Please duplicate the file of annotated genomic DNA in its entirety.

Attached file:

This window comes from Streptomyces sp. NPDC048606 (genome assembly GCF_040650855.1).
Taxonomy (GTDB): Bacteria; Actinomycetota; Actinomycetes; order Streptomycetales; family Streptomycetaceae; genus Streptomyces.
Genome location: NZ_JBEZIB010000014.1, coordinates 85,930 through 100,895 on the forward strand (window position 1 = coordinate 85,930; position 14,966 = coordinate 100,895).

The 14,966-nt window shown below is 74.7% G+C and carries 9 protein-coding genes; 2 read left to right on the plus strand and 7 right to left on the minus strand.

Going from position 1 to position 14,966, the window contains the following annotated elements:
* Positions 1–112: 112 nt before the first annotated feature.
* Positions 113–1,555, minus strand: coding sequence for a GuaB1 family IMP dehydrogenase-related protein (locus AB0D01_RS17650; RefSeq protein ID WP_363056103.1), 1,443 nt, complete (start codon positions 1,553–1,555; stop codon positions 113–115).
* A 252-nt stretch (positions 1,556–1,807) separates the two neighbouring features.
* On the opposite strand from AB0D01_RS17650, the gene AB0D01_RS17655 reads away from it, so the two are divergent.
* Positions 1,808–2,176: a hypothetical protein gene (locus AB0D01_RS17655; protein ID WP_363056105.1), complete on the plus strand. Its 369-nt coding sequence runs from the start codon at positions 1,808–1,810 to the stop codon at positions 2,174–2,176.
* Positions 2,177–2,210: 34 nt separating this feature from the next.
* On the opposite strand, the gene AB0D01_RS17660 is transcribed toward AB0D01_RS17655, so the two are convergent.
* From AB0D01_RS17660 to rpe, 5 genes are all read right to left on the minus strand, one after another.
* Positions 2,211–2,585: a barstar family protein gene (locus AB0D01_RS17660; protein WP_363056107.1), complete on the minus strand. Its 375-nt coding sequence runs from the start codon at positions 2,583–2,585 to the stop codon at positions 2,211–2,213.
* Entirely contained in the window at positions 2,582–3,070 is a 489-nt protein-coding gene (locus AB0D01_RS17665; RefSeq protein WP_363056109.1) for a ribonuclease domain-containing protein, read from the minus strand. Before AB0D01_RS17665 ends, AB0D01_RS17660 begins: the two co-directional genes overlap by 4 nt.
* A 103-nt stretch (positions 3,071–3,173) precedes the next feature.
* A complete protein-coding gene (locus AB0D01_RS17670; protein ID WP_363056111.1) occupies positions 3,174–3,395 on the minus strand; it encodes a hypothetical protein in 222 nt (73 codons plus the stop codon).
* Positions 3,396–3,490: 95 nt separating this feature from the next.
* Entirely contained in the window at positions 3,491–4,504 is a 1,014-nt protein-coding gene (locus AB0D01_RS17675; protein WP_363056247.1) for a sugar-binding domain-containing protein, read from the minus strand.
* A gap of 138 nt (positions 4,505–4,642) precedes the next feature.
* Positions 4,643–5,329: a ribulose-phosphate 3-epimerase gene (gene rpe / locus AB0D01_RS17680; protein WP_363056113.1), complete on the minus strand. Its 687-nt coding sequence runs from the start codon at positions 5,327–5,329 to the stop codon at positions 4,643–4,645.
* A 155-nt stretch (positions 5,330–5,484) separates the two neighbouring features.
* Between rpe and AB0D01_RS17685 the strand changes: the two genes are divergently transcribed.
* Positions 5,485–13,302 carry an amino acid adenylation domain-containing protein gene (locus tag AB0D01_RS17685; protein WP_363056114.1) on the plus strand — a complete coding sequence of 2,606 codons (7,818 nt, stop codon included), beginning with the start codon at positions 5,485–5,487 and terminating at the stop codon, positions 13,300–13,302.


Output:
This window comes from Streptomyces sp. NPDC048606 (genome assembly GCF_040650855.1).
Taxonomy (GTDB): Bacteria; Actinomycetota; Actinomycetes; order Streptomycetales; family Streptomycetaceae; genus Streptomyces.
Genome location: NZ_JBEZIB010000014.1, coordinates 85,930 through 100,895 on the forward strand (window position 1 = coordinate 85,930; position 14,966 = coordinate 100,895).

The 14,966-nt window shown below is 74.7% G+C and carries 9 protein-coding genes; 2 read left to right on the plus strand and 7 right to left on the minus strand.

Going from position 1 to position 14,966, the window contains the following annotated elements:
* Positions 1–112: 112 nt before the first annotated feature.
* Positions 113–1,555, minus strand: coding sequence for a GuaB1 family IMP dehydrogenase-related protein (locus AB0D01_RS17650; RefSeq protein ID WP_363056103.1), 1,443 nt, complete (start codon positions 1,553–1,555; stop codon positions 113–115).
* A 252-nt stretch (positions 1,556–1,807) separates the two neighbouring features.
* On the opposite strand from AB0D01_RS17650, the gene AB0D01_RS17655 reads away from it, so the two are divergent.
* Positions 1,808–2,176: a hypothetical protein gene (locus AB0D01_RS17655; protein ID WP_363056105.1), complete on the plus strand. Its 369-nt coding sequence runs from the start codon at positions 1,808–1,810 to the stop codon at positions 2,174–2,176.
* Positions 2,177–2,210: 34 nt separating this feature from the next.
* On the opposite strand, the gene AB0D01_RS17660 is transcribed toward AB0D01_RS17655, so the two are convergent.
* From AB0D01_RS17660 to rpe, 5 genes are all read right to left on the minus strand, one after another.
* Positions 2,211–2,585: a barstar family protein gene (locus AB0D01_RS17660; protein WP_363056107.1), complete on the minus strand. Its 375-nt coding sequence runs from the start codon at positions 2,583–2,585 to the stop codon at positions 2,211–2,213.
* Entirely contained in the window at positions 2,582–3,070 is a 489-nt protein-coding gene (locus AB0D01_RS17665; RefSeq protein WP_363056109.1) for a ribonuclease domain-containing protein, read from the minus strand. Before AB0D01_RS17665 ends, AB0D01_RS17660 begins: the two co-directional genes overlap by 4 nt.
* A 103-nt stretch (positions 3,071–3,173) precedes the next feature.
* A complete protein-coding gene (locus AB0D01_RS17670; protein ID WP_363056111.1) occupies positions 3,174–3,395 on the minus strand; it encodes a hypothetical protein in 222 nt (73 codons plus the stop codon).
* Positions 3,396–3,490: 95 nt separating this feature from the next.
* Entirely contained in the window at positions 3,491–4,504 is a 1,014-nt protein-coding gene (locus AB0D01_RS17675; protein WP_363056247.1) for a sugar-binding domain-containing protein, read from the minus strand.
* A gap of 138 nt (positions 4,505–4,642) precedes the next feature.
* Positions 4,643–5,329: a ribulose-phosphate 3-epimerase gene (gene rpe / locus AB0D01_RS17680; protein WP_363056113.1), complete on the minus strand. Its 687-nt coding sequence runs from the start codon at positions 5,327–5,329 to the stop codon at positions 4,643–4,645.
* A 155-nt stretch (positions 5,330–5,484) separates the two neighbouring features.
* Between rpe and AB0D01_RS17685 the strand changes: the two genes are divergently transcribed.
* Positions 5,485–13,302 carry an amino acid adenylation domain-containing protein gene (locus tag AB0D01_RS17685; protein WP_363056114.1) on the plus strand — a complete coding sequence of 2,606 codons (7,818 nt, stop codon included), beginning with the start codon at positions 5,485–5,487 and terminating at the stop codon, positions 13,300–13,302.